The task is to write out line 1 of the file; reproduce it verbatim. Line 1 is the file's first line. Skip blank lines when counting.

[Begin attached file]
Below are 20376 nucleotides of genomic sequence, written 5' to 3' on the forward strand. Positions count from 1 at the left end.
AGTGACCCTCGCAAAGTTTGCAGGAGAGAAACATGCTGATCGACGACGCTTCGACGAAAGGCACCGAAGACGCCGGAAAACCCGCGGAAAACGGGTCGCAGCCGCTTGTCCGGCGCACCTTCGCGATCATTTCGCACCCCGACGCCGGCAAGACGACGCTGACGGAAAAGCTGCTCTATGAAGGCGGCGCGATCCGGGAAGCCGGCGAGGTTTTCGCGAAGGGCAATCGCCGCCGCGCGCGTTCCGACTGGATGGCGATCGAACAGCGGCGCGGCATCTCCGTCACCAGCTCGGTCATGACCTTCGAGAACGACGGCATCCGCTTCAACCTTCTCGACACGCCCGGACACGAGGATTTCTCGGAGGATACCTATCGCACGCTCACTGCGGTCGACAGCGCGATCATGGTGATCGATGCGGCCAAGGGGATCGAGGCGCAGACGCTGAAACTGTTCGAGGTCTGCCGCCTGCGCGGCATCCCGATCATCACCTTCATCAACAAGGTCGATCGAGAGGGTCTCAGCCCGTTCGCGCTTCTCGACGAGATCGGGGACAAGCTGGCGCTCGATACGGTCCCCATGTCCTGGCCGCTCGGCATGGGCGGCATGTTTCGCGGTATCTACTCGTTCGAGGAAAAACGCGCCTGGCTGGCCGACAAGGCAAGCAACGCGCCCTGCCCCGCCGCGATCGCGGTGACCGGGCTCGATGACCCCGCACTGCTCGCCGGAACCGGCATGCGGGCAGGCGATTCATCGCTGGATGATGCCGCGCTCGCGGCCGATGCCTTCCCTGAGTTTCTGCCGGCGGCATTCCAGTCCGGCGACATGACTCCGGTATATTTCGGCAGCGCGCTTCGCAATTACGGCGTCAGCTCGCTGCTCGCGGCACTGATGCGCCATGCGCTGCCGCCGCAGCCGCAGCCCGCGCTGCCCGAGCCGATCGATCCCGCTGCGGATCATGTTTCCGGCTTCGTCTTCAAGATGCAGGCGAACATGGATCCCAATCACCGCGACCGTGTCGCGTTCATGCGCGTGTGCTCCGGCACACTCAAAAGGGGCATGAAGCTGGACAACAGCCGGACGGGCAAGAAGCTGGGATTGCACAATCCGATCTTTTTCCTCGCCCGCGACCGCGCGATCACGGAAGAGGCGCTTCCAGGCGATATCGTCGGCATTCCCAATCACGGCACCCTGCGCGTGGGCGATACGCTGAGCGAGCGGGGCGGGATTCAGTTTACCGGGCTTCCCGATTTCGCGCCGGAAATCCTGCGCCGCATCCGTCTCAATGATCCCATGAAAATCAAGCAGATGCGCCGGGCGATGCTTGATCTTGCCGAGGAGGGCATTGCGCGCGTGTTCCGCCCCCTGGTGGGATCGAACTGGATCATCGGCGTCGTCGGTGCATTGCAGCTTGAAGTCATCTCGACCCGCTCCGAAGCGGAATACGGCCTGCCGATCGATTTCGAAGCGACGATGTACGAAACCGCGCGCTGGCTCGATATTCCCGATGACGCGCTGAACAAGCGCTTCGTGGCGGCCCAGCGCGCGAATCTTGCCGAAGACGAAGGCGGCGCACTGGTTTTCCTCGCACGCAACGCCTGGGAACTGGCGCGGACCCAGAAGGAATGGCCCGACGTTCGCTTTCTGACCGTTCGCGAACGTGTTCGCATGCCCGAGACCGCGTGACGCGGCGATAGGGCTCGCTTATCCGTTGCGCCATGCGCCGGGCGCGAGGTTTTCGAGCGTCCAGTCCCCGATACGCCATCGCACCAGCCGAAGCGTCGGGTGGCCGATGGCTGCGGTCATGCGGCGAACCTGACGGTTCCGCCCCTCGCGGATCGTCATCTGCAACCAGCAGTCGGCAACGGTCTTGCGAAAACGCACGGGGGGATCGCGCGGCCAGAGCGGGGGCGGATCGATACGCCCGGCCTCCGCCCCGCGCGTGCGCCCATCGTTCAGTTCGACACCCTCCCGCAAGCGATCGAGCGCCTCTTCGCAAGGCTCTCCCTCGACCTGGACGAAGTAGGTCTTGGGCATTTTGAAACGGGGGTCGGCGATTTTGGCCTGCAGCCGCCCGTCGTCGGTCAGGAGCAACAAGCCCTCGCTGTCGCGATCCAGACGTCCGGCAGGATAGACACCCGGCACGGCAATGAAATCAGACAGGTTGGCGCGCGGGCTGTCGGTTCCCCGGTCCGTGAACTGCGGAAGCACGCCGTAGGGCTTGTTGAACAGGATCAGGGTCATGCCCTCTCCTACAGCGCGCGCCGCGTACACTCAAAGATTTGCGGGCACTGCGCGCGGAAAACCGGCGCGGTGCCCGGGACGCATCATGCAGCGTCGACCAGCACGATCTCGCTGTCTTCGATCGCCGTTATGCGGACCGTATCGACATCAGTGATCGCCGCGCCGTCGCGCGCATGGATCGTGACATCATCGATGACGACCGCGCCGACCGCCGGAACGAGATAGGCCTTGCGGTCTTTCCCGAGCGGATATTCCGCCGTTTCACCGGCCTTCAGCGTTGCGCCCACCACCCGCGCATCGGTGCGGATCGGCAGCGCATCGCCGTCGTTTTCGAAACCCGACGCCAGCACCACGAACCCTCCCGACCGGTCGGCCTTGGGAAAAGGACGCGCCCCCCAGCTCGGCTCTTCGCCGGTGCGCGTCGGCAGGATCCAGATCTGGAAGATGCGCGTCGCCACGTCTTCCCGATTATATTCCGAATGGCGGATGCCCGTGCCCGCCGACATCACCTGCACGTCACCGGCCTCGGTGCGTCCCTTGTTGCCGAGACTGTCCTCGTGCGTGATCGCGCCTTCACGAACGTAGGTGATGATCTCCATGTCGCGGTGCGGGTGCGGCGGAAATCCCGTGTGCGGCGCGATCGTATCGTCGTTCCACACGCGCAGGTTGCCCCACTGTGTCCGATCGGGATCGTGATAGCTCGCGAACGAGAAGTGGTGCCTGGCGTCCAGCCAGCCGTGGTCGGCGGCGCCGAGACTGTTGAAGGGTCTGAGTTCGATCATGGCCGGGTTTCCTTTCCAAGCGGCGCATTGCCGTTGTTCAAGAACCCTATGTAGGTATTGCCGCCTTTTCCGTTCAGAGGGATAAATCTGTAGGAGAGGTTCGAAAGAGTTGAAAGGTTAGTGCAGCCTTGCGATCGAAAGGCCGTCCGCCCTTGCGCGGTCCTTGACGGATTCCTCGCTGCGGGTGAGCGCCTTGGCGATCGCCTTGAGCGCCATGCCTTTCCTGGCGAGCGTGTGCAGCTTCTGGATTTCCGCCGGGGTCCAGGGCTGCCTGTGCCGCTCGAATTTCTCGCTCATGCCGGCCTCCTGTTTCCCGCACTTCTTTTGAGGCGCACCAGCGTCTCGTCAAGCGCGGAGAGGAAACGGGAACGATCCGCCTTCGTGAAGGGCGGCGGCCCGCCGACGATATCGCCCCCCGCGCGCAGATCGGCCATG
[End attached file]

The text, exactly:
Below are 20376 nucleotides of genomic sequence, written 5' to 3' on the forward strand. Positions count from 1 at the left end.